Wednesday, December 05, 2007

Ibae: Carlos "Patato" Valdés

Patato (L) and Totico, c. 1967
Photo credit: Martin Cohen,

Carlos "Patato" Valdés passed away last night and the tributes to this influential master will be many and well-justified.

His achievements were numerous, but around here he will always be remembered most for his 1967 recording "Patato y Totico," one of the all-time great rumba recordings. If you don't have it, get it. If you have it already, put it on and enjoy.

Also be sure to visit Martin Cohen's excellent photo tribute to Patato.


Anonymous said...

Barry, what do you think i'm listening to today? none other than the landmark Patato y Totico album, which you have mentioned. Great album, and Verve deserves credit for putting out such a crystal clear reissue (some company out of Florida put out a reissue in the 90's that was just horrible), those who don't have it, need to get a copy, because this album is timeless...i think its worth mentioning that out of all the rumberos on that album, possibly 3 are still around, Totico, Tony Mayari are still alive, and its possible that one of the Cadavieco brothers are still alive...

They say it's a cold world said...

I'm sorry to get this news this way and so late; I need to check your excellent blog more often. But I thank you for posting it. It is a tragedy that outside of the latin scene Patato remained little enough known that his passing seems to have been all but missed by the major media. Where is the New York Times? Was there an obituary? I can't find it through Google. Clearly the significance of percussion and of Patato in particular remains ghettoized at the edge of our mainstream culture even while I know that there were thousands, not just uptown and in the Bronx, but across the world, who would have instantly recognized the little man if they saw him walking down the street in an oversized beret.

I remember him some years ago at Central Park Summerstage in front of thousands of people, sliding out onto the stage in mid-tune, and while the band was tearing along, calmly and casually tilting his ear down towards the surface of his congas, slapping them gently and tuning them up, taking his time, before leaping into the action, as relaxed as if he had just happened to come out of a bronx apartment building to find a comparsa churning down the street. He looked immortal and vigorous, and I remember us then wonder how old he must already be.

On another occasion I had the great luck to see him step out onto the stage at Symphony Space on the upper west side and seamlessly jam with the Muñequitos de Matanzas. Although this didn't pack the political punch that it would have back in the 1970s, even in the new millennium this was a definite political act, an announcement that to him, at least, the embargo and the anger in Miami and all the other tortured elements of America's twisted relationship with Cuba meant nothing compared with the brotherhood of the rumba. I don't think it is my romantic notion to think that you could see in his eyes that he was happy then, and that despite his thousands of sessions playing on decades of latin and jazz and latin jazz recordings, the rumba remained what he most wanted to play, the music most real to him.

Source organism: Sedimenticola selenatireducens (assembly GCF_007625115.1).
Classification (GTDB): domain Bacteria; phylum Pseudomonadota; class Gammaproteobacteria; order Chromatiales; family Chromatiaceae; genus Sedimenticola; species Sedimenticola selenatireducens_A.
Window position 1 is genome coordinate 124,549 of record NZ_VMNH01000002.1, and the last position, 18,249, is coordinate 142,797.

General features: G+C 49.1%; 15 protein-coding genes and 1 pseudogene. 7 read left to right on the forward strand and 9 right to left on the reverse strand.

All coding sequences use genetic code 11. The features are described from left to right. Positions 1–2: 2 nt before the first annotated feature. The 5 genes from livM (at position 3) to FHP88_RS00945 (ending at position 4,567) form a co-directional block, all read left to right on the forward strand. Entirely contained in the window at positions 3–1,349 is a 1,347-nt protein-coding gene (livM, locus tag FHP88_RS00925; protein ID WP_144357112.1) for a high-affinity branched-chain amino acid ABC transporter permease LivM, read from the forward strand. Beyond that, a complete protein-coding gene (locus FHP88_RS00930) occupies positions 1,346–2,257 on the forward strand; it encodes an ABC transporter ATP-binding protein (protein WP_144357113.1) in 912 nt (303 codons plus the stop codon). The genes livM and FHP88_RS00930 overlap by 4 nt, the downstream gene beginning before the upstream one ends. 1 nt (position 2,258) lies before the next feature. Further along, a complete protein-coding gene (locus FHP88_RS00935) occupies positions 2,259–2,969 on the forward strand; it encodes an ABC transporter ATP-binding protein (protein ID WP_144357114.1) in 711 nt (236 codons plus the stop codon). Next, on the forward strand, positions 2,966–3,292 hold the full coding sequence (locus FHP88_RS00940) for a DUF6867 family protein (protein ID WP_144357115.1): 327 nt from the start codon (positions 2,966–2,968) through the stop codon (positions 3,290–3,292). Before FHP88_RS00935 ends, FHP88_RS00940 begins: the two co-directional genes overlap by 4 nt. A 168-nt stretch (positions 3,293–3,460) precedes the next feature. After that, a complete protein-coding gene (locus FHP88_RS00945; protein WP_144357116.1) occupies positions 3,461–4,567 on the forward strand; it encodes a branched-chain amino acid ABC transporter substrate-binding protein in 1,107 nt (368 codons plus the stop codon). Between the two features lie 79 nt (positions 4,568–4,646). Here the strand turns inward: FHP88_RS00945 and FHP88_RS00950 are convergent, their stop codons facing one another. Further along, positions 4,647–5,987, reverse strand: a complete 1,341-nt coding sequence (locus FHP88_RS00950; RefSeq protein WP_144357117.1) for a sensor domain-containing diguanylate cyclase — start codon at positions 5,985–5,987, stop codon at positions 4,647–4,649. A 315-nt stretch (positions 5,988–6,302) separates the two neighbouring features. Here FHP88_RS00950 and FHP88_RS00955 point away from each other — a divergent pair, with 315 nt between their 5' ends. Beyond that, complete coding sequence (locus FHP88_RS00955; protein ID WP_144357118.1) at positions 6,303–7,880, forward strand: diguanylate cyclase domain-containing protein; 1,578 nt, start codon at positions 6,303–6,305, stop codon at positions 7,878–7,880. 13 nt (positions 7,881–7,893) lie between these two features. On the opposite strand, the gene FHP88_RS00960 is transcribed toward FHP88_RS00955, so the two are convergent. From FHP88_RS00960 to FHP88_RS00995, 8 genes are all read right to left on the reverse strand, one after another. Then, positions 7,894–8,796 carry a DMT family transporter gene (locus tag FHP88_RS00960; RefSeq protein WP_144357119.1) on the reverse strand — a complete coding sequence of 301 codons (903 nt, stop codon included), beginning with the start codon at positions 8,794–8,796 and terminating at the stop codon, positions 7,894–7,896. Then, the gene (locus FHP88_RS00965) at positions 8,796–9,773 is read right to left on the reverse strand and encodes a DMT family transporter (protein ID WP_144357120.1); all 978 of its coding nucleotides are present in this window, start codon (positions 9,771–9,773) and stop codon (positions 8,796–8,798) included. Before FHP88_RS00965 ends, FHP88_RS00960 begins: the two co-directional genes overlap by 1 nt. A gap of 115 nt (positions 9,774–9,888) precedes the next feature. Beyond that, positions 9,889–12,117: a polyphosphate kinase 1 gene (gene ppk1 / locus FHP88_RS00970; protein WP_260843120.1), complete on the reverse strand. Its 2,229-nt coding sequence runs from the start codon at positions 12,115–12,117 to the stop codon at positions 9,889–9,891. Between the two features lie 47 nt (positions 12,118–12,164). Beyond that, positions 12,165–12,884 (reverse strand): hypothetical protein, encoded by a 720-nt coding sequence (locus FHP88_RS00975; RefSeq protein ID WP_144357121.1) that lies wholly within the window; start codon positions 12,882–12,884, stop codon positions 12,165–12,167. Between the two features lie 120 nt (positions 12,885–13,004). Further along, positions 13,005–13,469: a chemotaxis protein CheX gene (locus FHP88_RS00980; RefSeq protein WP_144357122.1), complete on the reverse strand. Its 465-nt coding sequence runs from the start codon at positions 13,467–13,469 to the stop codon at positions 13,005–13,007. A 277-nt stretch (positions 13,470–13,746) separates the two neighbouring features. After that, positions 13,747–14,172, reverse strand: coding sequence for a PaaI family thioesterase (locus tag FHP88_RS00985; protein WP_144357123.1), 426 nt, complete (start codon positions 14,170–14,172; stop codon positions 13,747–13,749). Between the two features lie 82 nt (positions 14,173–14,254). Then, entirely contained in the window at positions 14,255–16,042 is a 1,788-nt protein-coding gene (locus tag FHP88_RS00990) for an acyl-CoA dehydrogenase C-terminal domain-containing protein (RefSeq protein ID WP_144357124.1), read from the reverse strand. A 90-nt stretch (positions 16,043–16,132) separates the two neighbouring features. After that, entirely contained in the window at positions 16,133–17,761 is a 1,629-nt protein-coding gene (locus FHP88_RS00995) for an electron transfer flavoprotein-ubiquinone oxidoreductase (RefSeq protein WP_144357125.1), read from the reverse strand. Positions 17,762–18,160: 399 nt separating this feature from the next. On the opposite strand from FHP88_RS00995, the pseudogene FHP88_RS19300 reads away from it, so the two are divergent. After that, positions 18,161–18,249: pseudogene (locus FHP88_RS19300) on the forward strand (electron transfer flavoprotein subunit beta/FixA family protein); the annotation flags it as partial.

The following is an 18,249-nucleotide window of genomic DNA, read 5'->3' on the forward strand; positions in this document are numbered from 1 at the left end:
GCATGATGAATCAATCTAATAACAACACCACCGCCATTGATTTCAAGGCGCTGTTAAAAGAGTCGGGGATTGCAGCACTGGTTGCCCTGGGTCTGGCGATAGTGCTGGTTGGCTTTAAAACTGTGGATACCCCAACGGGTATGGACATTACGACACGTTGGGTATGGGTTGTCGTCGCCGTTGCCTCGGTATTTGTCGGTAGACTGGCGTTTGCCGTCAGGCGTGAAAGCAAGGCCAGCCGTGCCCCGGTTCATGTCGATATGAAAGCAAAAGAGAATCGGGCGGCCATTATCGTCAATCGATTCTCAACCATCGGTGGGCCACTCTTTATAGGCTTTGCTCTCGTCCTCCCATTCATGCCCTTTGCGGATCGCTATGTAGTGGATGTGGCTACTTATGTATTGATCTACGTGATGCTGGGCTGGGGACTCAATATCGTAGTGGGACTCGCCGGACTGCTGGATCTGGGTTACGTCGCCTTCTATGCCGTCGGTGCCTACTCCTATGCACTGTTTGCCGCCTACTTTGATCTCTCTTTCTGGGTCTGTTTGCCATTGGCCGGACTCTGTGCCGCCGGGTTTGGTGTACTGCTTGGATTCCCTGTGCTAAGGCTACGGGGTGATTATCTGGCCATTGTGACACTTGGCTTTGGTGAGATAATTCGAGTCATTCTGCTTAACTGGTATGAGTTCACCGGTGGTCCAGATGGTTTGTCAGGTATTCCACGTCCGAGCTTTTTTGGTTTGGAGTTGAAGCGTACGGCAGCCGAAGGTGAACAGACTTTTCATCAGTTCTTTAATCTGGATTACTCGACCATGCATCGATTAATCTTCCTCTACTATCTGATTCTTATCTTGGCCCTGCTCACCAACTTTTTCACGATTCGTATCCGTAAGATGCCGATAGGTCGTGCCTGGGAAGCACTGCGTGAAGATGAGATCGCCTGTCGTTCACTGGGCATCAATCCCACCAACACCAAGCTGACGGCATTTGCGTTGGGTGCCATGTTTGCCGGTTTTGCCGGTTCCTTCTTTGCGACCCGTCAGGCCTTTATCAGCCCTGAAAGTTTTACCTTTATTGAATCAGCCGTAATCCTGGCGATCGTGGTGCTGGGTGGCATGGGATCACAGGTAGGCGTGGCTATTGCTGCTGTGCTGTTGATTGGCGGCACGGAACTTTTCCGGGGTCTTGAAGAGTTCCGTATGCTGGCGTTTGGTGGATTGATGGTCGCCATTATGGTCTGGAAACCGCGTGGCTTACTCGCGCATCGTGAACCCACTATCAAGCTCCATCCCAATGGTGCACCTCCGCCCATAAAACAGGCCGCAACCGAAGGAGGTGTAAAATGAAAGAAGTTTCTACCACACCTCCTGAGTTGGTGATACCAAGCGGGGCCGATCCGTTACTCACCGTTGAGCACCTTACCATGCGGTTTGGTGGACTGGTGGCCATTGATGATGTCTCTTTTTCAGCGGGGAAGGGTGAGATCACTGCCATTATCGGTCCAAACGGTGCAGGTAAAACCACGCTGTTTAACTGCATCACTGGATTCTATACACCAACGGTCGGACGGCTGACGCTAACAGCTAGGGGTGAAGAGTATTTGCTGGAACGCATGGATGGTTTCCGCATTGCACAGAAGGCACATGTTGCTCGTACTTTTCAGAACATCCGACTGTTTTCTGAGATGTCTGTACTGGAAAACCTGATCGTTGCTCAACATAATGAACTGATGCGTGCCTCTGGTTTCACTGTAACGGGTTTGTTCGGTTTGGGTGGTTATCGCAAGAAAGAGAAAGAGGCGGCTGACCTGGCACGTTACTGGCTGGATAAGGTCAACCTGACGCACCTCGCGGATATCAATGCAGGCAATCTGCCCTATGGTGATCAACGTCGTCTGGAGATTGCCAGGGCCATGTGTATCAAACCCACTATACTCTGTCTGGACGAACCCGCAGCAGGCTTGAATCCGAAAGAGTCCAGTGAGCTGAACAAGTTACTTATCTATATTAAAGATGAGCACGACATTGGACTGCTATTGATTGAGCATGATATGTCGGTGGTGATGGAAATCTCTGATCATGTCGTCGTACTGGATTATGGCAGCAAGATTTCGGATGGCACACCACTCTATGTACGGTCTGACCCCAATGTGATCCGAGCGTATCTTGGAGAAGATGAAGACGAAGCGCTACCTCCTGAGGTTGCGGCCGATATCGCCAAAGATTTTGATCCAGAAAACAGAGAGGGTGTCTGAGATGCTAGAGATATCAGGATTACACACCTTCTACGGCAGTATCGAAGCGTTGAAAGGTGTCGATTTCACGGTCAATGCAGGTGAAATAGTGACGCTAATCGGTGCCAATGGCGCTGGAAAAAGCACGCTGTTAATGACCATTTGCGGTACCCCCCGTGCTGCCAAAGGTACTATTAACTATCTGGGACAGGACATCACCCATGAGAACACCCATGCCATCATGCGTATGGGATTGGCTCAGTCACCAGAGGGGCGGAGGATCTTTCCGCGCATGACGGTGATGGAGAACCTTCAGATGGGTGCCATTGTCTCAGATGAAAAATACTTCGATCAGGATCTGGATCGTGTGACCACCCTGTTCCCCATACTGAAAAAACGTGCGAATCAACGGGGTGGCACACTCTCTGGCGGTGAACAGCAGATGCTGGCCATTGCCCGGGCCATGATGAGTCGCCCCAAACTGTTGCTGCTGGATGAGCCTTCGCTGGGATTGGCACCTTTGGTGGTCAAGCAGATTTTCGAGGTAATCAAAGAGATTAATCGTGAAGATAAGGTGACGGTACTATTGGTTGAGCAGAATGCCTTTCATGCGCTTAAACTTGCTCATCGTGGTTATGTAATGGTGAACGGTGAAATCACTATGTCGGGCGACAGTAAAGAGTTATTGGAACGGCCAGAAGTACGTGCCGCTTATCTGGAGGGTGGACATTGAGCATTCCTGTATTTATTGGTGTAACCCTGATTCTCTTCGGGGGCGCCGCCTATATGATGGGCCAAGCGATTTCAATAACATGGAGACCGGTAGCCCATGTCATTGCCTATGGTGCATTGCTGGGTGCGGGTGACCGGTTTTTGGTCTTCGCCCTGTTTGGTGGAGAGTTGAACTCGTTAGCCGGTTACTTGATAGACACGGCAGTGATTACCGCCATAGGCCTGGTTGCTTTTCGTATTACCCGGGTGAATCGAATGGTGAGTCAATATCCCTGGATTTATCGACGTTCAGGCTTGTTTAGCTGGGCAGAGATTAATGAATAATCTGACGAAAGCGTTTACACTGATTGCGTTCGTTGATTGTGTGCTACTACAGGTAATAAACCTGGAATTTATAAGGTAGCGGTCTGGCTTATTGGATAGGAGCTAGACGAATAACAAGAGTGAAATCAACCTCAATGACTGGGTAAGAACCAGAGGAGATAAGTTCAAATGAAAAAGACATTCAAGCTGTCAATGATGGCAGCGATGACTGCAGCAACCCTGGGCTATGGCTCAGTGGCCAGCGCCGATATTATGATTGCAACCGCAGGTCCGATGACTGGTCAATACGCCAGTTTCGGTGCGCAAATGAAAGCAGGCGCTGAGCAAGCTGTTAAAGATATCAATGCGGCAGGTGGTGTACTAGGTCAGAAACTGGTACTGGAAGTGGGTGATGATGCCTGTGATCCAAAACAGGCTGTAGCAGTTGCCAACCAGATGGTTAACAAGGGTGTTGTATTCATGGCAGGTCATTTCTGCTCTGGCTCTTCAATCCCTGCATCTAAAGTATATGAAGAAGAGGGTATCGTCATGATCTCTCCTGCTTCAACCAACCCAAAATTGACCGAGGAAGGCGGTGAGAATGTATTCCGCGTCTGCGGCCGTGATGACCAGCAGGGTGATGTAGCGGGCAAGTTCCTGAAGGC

Barry said...

Nice to hear from you again. Thanks for sharing those memories. The NY Times obit can be found here.


Anonymous said...

Patato's passing is a great loss...the landmark album Patato Y Totico, has standed the test of time and still remains one of the few "must have" rumba lps....his quinto work was always exceptional, and his energy was contagious...i only wish i could've seen him live once....Barry I think its safe to say that along w/ Totico and Tony Mayari, only the both or one? of the Cadavieco brothers are still around....

Bongos not bombs said...

I just wanted to say how much I am enjoying this blog.

I feel huge regret not seeing Patato's, last show in my town of SF, I had the chance and had passed it up for whatever reason.

I won't make the same mistake, Francisco Aguabella is playing on the 2nd. I will be there and thinking of Patato.

One assumes these elder percussionists will always be around to see, sadly it is not the case and sometimes they pass all too soon (Anga). I am sad to have missed Patato, I won't miss another.

They say it's a cold world said...

Thanks for the link to the NYT obituary. It seemed inconceivable that there hadn't been one, but Google news and a search of the NYT came up short for me. I guess I was a little late, or search impaired.
Happy New Year and continued thanks for the excellent blog. I can only cross my fingers and hope that in 2008 there won't be so many funerals of the old great players.

Also wanted to signal what I think is an incredible recording, and a session I can't seem to find out anything about, the LP of truncated rumbas apparently done by Patato with Cortijo, with Orlando Contreras singing. It's simply called Guaguanco. If you have any information on how this record came to be was made I'd love to know.